Know your product
Great messaging starts with a thorough understanding of your product. Everything in your messaging should align with your product and feel derivative. Imagine messaging embedded in your product or service. It should have the same tone, voice and personality. The words, graphics, and media elements should be virtual substitutes for the product. If it’s a meaningful first taste, your messaging should replicate the product experience.
Talk with your team and ask questions—lots of them—to deepen your understanding of your product. What is the product essence? What are the primary features and benefits? What problems does the product solve? What’s not addressed? What makes it a great solution? How and why is the product competitively better, and where does it fit in the market? What’s different and notable? What is the product’s origin, back-story and trajectory?
You don’t want to create messaging in isolation, but be wary of diluting words by committee. Own the pen, work together, and stay on a healthy path to create messaging that works for your product.
Align to your audience
How would customers describe your product in their own words? What do they value and care about the most? Your messaging may work for you, but it’s more important that it work for your target customer. Is your messaging interesting and compelling to your audience? Does your messaging support your market position?
Get clear and condensed
If you had one word to describe your product, what would it be? What’s the one sentence elevator pitch? Does everything in your messaging make sense, and work together? Have you distilled the message to the essence of what you want to say, and is it coherent? You should relay no more than three ideas in your messaging. Great messaging is efficient and economical. It achieves the maximum effect with the fewest choice words.
Flag and eradicate buzzwords, weasels. and fluff. Start by highlighting every word that is suspect, and then put it under the crosshairs of the microscope. Eliminate words or concepts that are meaningless to consumers, even if they’re internally favored. Is every word working for you? What’s the strongest and weakest part of your messaging? Fix or get rid of flimsiness, and only settle for strength.
Make it scalable
Depending on your product and the channels you use to promote it, you may need everything from 10 to 250 word versions of your messaging. What’s the Twitter friendly post? Messaging should be adaptive. It should convey the same essence, in tone, voice, and brand regardless of length or channel. Your messaging should anticipate a supporting list of features and benefits.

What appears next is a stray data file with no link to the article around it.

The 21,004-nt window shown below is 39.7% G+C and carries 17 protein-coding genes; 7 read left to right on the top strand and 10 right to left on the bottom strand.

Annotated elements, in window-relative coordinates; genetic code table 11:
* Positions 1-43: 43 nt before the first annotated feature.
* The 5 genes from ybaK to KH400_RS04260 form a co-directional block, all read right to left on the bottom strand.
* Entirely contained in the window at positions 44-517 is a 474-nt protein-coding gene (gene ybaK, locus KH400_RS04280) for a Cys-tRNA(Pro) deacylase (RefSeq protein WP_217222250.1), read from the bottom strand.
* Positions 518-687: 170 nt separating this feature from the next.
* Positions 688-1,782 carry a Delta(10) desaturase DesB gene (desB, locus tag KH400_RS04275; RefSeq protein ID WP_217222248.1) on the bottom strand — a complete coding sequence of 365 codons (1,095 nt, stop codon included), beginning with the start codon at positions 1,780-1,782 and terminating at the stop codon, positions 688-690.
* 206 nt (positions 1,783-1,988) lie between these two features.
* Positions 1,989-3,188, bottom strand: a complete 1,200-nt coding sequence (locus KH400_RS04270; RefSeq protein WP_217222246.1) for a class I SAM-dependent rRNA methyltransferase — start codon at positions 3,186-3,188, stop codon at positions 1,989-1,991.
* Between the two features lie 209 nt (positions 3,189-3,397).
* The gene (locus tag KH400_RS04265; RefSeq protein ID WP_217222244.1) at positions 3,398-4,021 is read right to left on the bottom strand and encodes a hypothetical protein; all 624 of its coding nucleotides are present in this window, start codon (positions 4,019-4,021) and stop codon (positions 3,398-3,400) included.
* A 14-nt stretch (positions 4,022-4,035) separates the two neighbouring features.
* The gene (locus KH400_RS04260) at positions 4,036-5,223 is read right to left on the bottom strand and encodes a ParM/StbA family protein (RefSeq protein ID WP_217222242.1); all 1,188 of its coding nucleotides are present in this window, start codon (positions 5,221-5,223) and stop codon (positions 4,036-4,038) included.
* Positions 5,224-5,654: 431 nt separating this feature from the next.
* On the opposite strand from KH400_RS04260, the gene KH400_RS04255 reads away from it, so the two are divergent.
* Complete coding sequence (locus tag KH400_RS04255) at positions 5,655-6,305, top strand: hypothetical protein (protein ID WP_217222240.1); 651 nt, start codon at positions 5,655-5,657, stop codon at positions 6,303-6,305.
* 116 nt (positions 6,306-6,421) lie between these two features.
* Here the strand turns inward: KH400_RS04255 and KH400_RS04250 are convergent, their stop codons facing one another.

Look at your competitor’s messaging, and at adjacent products in your target market. Tear that messaging apart and develop your opinions about what is working and what is not. How is your product or service different and better? How is your messaging competitive, and allied to the market? Keep track of messaging that you think is great, and use those other voices for inspiration.
If your product is part of a business line, how does messaging support that foundation? Your messaging should relate to your corporate brand and other products in your portfolio. If your brand is clever, whimsical, informal and polished, then reflect those attributes. Does your messaging personality, voice, and tone match your brand?
Once you’ve settled on solid messaging avoid the temptation to change it. You and your colleagues may weary of seeing the same words month-after-month, but if they’re working, they’re still shiny and new to prospects and customers. Change your messaging, and you are waylaying, or even restarting your brand building.
Messaging always has context. At minimum, it is tethered to the product. It has a setting within notifications, email, social media, a website, or an app store. Messaging is often paired with complementary graphics and rich media that amplify key points, similar to the way audio effects and music shape dialog in a movie. The words and the design must work together. An inappropriate logo, a bad color, an off-image, or an audio effect gone sideways can ruin the message. Ensure that all design elements work together in all conditions.
Make it a memorable journey
Provide the customer a brief adventure. Take them out of their daily grind, and let them experience your product and what it will do for them. You want to open their imagination. You can do that with few words. According to legend, Ernest Hemingway wagered a bet that he could write a short story with only six-words. If you only had six words to convey your product story, what would they be?
Is your messaging memorable, and if not, why not? Does it invite discoverability? Is it structured and prioritized with a beginning, middle and end? Is it moving the consumer from acquisition to engagement?
Hone and refine to approach perfection. Messaging can make all the difference in the development of a customer relationship. Take the time to perfect your message. You only have a few seconds to make the right impression and convey the essence of your product. Make every word work for you.